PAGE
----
On a clear night in Spirit River, the sky is a theatre of stars. These warm, autumn nights are some of the best for stargazing.
So, especially if you haven’t done it for a long time, find yourself a patch of long prairie grass, nestle on your back inside it, and marvel. The universe above, ringed by blades of grass, will make you feel very, very small, but the wind will whisper night secrets through the grass and right into your ears.
You don’t have to know anything about astronomy to wonder at the immensity of a starry sky. At about 10 p.m. these nights, the milky way arcs across the sky like a silvery rainbow, and on its northern end hangs the orange moon, the pot of gold. You might see a faint glimmer of northern lights hovering over Fairview, preparing for their ethereal dance. The Big Dipper is bold and supervisory in the northwest, and Cassiopeia is embroidered across the path of the Milky way.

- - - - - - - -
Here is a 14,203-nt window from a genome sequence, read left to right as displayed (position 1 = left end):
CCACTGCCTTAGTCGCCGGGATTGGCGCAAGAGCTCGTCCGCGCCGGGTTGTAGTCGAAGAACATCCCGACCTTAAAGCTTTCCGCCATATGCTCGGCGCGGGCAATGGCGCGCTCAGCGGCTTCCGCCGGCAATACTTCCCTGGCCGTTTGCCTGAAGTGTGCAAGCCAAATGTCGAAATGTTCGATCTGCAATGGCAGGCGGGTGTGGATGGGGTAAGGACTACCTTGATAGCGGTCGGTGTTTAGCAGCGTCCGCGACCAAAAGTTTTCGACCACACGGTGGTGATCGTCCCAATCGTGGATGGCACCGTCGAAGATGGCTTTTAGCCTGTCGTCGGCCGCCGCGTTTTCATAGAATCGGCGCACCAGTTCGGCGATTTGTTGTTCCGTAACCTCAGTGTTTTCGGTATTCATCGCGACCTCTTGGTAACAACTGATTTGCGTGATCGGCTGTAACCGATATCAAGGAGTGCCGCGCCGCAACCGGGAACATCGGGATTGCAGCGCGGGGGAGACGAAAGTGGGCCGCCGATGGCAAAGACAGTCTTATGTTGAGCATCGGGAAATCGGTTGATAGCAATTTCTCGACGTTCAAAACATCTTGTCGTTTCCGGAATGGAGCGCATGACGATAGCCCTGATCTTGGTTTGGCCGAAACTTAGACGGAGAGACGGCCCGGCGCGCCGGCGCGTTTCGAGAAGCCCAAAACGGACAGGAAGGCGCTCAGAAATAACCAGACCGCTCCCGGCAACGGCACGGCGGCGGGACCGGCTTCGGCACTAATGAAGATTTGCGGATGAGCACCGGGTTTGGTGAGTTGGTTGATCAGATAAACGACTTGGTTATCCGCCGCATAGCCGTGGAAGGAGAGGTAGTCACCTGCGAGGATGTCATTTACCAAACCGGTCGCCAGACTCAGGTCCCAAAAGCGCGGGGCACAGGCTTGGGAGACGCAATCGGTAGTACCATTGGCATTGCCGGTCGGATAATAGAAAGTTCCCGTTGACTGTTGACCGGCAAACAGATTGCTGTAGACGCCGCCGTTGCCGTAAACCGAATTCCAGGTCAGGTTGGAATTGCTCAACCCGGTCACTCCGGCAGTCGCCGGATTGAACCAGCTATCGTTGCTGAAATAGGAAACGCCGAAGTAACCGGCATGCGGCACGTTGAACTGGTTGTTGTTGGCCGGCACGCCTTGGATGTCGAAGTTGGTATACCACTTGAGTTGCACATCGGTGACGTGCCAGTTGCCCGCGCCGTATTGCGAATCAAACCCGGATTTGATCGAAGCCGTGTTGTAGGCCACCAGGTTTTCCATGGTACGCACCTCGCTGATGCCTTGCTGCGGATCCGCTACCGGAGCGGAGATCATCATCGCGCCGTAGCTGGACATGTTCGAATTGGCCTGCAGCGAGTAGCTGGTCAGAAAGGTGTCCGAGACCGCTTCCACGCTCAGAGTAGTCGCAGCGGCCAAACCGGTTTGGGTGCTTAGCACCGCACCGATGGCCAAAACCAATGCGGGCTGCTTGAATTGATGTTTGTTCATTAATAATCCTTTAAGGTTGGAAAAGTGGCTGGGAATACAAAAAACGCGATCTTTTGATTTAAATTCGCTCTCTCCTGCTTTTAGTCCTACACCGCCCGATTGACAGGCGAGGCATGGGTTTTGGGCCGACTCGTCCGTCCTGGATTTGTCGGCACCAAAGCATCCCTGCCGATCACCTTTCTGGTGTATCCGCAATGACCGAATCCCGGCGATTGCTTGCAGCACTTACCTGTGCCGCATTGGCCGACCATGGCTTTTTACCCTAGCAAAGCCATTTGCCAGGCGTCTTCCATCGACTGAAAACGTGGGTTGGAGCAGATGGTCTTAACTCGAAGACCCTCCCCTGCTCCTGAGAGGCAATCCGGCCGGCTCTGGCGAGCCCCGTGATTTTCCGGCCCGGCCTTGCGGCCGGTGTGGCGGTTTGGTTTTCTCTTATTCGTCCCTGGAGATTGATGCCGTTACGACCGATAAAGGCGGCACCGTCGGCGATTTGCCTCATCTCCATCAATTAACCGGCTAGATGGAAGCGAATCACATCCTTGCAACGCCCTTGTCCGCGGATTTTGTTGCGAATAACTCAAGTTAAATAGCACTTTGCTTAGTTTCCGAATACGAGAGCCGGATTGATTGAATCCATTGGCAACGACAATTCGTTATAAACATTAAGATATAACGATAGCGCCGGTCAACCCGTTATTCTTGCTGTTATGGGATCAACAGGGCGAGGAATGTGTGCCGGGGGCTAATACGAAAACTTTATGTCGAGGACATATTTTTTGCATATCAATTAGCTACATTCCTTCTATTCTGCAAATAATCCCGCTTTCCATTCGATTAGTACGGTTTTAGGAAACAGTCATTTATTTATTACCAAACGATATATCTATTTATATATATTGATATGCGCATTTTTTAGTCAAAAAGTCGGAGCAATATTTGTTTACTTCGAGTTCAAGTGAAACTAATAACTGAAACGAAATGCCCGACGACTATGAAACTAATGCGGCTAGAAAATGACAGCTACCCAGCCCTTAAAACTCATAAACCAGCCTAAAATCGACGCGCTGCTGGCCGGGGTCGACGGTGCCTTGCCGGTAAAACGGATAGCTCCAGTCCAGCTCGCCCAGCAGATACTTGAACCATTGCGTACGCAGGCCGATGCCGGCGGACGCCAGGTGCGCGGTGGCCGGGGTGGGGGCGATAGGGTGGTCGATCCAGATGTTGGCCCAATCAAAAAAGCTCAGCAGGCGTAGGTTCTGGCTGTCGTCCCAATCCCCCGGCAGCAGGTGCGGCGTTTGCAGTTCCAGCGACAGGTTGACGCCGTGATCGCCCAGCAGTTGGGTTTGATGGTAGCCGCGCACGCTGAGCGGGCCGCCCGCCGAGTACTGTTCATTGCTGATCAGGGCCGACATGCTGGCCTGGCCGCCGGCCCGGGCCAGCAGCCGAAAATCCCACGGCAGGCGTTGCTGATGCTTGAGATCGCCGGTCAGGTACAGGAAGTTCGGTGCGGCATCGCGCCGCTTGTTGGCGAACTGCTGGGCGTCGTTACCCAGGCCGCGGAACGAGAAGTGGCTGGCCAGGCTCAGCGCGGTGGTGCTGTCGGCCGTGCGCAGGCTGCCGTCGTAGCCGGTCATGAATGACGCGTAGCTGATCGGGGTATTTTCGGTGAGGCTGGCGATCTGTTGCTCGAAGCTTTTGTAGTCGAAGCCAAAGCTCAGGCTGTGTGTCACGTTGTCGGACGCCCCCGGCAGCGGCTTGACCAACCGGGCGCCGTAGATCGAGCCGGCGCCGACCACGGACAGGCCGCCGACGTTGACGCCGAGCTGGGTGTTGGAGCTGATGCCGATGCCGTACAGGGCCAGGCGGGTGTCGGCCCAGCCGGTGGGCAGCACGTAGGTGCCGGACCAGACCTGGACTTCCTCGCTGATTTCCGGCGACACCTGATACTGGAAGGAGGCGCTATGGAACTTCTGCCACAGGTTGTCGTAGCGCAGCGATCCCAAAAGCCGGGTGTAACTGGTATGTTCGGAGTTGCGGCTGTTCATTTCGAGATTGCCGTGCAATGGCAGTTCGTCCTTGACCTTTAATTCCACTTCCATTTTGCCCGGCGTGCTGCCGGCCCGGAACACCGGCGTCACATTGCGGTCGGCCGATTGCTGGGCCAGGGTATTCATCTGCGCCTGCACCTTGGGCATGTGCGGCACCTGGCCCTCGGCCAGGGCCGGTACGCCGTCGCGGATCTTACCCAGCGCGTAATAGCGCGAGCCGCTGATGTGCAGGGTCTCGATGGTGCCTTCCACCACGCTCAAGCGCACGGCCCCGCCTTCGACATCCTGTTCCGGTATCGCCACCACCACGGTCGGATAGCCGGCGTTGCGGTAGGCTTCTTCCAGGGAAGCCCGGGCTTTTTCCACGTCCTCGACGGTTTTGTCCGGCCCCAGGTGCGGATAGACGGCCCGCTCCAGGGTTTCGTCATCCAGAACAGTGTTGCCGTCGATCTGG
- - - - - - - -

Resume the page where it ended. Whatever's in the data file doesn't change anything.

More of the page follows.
You will see a couple of satellites cruise by, and probably a “shooting star,” a meteor streaking into Earth’s mesosphere, 85 kms away (don’t forget to make your wish!)
The bright beacon in the east is Jupiter, best viewed in October when its four moons are visible with ordinary binoculars.
The vastness and beauty before you, and the near silence of the prairie night, might hold you fascinated in that patch of grass for longer than you could imagine.
Have you got any astronomy tips? Tell us at firstname.lastname@example.org!